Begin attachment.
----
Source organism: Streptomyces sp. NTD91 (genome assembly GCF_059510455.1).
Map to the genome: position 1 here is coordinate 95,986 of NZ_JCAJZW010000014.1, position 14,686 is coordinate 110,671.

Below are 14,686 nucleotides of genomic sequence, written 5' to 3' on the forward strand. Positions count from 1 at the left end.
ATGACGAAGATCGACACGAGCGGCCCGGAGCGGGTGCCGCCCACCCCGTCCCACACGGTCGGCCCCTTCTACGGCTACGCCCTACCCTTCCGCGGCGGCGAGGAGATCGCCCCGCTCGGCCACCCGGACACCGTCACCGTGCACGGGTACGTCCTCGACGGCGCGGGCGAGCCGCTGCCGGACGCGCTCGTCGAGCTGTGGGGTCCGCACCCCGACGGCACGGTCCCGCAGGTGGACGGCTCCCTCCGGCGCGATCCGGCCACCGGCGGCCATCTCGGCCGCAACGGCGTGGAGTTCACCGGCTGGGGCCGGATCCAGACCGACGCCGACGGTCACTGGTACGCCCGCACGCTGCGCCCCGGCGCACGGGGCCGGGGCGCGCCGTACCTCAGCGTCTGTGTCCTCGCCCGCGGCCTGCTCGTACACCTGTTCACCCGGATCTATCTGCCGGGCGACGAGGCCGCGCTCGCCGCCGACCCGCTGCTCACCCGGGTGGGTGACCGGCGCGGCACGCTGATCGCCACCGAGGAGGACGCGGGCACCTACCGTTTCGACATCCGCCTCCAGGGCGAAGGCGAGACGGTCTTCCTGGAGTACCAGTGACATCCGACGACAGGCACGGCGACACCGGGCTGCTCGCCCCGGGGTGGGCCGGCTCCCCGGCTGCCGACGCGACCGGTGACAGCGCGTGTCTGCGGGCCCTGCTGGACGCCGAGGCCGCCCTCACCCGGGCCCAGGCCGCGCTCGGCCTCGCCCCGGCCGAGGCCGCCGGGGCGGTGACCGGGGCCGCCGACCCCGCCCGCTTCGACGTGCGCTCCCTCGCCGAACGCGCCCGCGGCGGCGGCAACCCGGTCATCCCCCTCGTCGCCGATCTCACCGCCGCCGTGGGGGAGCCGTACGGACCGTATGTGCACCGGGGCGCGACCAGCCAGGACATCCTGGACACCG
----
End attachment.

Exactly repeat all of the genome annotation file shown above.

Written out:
Source organism: Streptomyces sp. NTD91 (genome assembly GCF_059510455.1).
Map to the genome: position 1 here is coordinate 95,986 of NZ_JCAJZW010000014.1, position 14,686 is coordinate 110,671.

Below are 14,686 nucleotides of genomic sequence, written 5' to 3' on the forward strand. Positions count from 1 at the left end.
ATGACGAAGATCGACACGAGCGGCCCGGAGCGGGTGCCGCCCACCCCGTCCCACACGGTCGGCCCCTTCTACGGCTACGCCCTACCCTTCCGCGGCGGCGAGGAGATCGCCCCGCTCGGCCACCCGGACACCGTCACCGTGCACGGGTACGTCCTCGACGGCGCGGGCGAGCCGCTGCCGGACGCGCTCGTCGAGCTGTGGGGTCCGCACCCCGACGGCACGGTCCCGCAGGTGGACGGCTCCCTCCGGCGCGATCCGGCCACCGGCGGCCATCTCGGCCGCAACGGCGTGGAGTTCACCGGCTGGGGCCGGATCCAGACCGACGCCGACGGTCACTGGTACGCCCGCACGCTGCGCCCCGGCGCACGGGGCCGGGGCGCGCCGTACCTCAGCGTCTGTGTCCTCGCCCGCGGCCTGCTCGTACACCTGTTCACCCGGATCTATCTGCCGGGCGACGAGGCCGCGCTCGCCGCCGACCCGCTGCTCACCCGGGTGGGTGACCGGCGCGGCACGCTGATCGCCACCGAGGAGGACGCGGGCACCTACCGTTTCGACATCCGCCTCCAGGGCGAAGGCGAGACGGTCTTCCTGGAGTACCAGTGACATCCGACGACAGGCACGGCGACACCGGGCTGCTCGCCCCGGGGTGGGCCGGCTCCCCGGCTGCCGACGCGACCGGTGACAGCGCGTGTCTGCGGGCCCTGCTGGACGCCGAGGCCGCCCTCACCCGGGCCCAGGCCGCGCTCGGCCTCGCCCCGGCCGAGGCCGCCGGGGCGGTGACCGGGGCCGCCGACCCCGCCCGCTTCGACGTGCGCTCCCTCGCCGAACGCGCCCGCGGCGGCGGCAACCCGGTCATCCCCCTCGTCGCCGATCTCACCGCCGCCGTGGGGGAGCCGTACGGACCGTATGTGCACCGGGGCGCGACCAGCCAGGACATCCTGGACACCG